illuminating the products through the water from below;

visually inspecting the illuminated products flowing along the trough for anomalies; culling products with anomalies from the trough.

17. The method of claim 16 further comprising disrupting the flow of water along the trough to tumble the products in the flow.

18. The method of claim 16 wherein the products are shrimp and the anomalies are residual vein.

19. The method of claim 18 further comprising collecting the shrimp culled from the trough and deveining those shrimp again.

Description:
UPWARDLY ILLUMINATED INSPECTION STATION FOR DETECTING

ANOMALIES IN WATER-BORNE PRODUCTS

BACKGROUND

The invention relates generally to apparatus and methods for inspecting products for anomalies. In particular, it relates to the visual inspection of illuminated products, such as shrimp, carried in a flow of water.

Many conveyor lines include inspection stations at which quality-control inspectors visually inspect passing products for unacceptable anomalies and remove or divert the unacceptable products. In the processing of shrimp, for instance, raw peeled and headless shrimp pass through a deveiner, which removes the veins to produce raw deveined shrimp. But occasionally some shrimp exit the deveiner with residual vein. And because the residual vein is thin and can be hidden by the shrimp body, it is often difficult for an inspector to detect.

SUMMARY

One version of an inspection station embodying features of the invention comprises a trough channeling a flow of water carrying products along the length of the trough between side walls and a light source upwardly illuminating the products through the bottom of the trough and the water to make anomalies in the products detectable by visual inspection.

Another version of an inspection station especially for inspecting shrimp comprises a trough channeling a flow of water carrying raw deveined shrimp along the length of the trough between sidewalls and a light source upwardly illuminating the shrimp through the bottom of the trough and the water to make residual veins detectable by visual inspection.

In another aspect, a method of inspecting products for anomalies and embodying features of the invention comprises: (a) flowing products in a flow of water along the length of a trough; (b) illuminating the products through the water from below; (c) visually inspecting the illuminated products flowing along the trough for anomalies; and (d) culling products with anomalies from the trough. BRIEF DESCRIPTION OF THE DRAWINGS

FIG. 1 is an isometric view of an inspection station embodying features of the invention.

FIG. 2 is a side elevation view of the inspection station of FIG. 1.

FIG. 3 is an axonometric view of a portion of the inspection station of FIG. 1 used to inspect shrimp for residual vein.

FIG. 4 is a block diagram of the inspection station of FIG. 1 used in a shrimp- deveining process.

DETAILED DESCRIPTION FIGS. 1 and 2 depict an inspection station embodying features of the invention. The inspection station 10 comprises a trough 12 supported in a frame 14. The trough 12 has a bottom 16 and a pair of opposite side walls 18, 19 that extend in length from a trough entrance 20 to an exit 22. The trough 12 channels a flow of water carrying products in a flow direction 24 from the entrance 20 to the exit 22. The bottom 16 of the trough 12 is formed by a transparent or translucent sheet sitting atop a light table 26. The light table 26 serves as a light source directing diffuse light upward through the bottom sheet 16 and into the trough 12. The diffuse light uniformly illuminates the products flowing along the length of the trough 12. The light table 26 may be a single table or a series of light-table sections as needed to iUuminate the trough 12 along its length and width.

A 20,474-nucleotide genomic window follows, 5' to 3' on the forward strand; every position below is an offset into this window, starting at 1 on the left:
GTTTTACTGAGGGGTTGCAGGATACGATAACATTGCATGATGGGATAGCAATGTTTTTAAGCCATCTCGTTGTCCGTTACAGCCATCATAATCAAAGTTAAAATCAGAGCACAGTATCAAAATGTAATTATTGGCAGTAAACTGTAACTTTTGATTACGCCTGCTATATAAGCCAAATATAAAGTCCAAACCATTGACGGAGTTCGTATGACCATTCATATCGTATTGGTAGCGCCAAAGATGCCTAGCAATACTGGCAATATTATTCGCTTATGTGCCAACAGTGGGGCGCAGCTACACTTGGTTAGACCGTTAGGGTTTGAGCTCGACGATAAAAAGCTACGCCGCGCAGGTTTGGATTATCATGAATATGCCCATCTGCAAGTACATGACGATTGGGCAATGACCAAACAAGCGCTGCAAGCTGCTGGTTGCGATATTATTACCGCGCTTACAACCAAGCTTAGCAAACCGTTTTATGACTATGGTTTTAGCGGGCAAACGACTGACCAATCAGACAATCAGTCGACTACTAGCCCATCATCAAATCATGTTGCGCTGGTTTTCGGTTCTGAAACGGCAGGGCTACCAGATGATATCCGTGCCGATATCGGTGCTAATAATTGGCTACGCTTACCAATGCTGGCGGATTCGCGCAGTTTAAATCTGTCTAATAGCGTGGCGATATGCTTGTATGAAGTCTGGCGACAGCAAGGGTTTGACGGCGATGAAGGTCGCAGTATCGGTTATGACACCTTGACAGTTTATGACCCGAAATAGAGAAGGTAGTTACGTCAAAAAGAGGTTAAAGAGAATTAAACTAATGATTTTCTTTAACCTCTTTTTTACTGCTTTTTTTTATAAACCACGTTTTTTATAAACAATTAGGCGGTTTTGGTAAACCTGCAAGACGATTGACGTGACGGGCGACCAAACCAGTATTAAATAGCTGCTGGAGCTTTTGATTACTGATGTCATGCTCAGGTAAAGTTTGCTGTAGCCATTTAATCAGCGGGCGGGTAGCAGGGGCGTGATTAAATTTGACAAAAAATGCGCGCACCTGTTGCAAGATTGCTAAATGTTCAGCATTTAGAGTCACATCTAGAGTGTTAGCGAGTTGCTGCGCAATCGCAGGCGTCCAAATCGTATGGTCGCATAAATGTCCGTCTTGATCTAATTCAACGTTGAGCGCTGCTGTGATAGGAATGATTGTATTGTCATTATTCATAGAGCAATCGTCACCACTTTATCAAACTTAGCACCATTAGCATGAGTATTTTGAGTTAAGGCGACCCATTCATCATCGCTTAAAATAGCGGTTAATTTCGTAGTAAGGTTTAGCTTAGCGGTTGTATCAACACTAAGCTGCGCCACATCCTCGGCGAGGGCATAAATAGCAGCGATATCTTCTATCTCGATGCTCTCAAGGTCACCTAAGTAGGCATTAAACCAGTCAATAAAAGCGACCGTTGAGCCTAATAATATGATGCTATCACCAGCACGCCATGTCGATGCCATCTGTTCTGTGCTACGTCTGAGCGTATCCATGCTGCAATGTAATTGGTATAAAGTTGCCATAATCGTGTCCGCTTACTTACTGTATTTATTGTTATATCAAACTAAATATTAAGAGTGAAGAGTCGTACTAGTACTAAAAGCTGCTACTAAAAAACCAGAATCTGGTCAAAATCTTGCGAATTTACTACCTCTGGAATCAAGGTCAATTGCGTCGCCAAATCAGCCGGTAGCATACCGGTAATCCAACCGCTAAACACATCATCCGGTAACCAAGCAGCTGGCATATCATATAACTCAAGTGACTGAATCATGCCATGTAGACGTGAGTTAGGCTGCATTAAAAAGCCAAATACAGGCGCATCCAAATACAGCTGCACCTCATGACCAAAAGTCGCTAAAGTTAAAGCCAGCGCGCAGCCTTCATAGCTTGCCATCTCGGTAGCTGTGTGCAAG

A feed 28 introduces products in a flow of water into the trough 12 at the entrance

20. The feed 28 includes a water source 30 and a feed tank 32. The water source 30 includes a manifold 34 with outlets 36 injecting water into the tank 32. The tank 32 has an open top 38 and a divider 40 that extends downward into the tank. The divider 40 separates the tank 32 into an input portion 42 and an output portion 43. The two portions 42, 43 are in fluid communication below the lower end of the divider 40. Products are dumped into the input portion 42 of the tank 32 through the open top 38. A shield 44 at the upper end of the divider 40 prevents products from being dumped into the output portion 43 of the tank 32 or the trough 12. The divider 40, which is angled parallel to the trough-side wall 46 of the tank 32, shapes the input portion 43 as a narrow channel. The product-laden water is pushed downward in the input portion 42 by the water injected by the outlets 36, around the lower end of the divider 40, and upward through the narrow output portion 43, as indicated by arrow 47 in FIG. 2. The product-laden water flows from the output portion 43 of the tank 32 into the trough 12 at its entrance 20.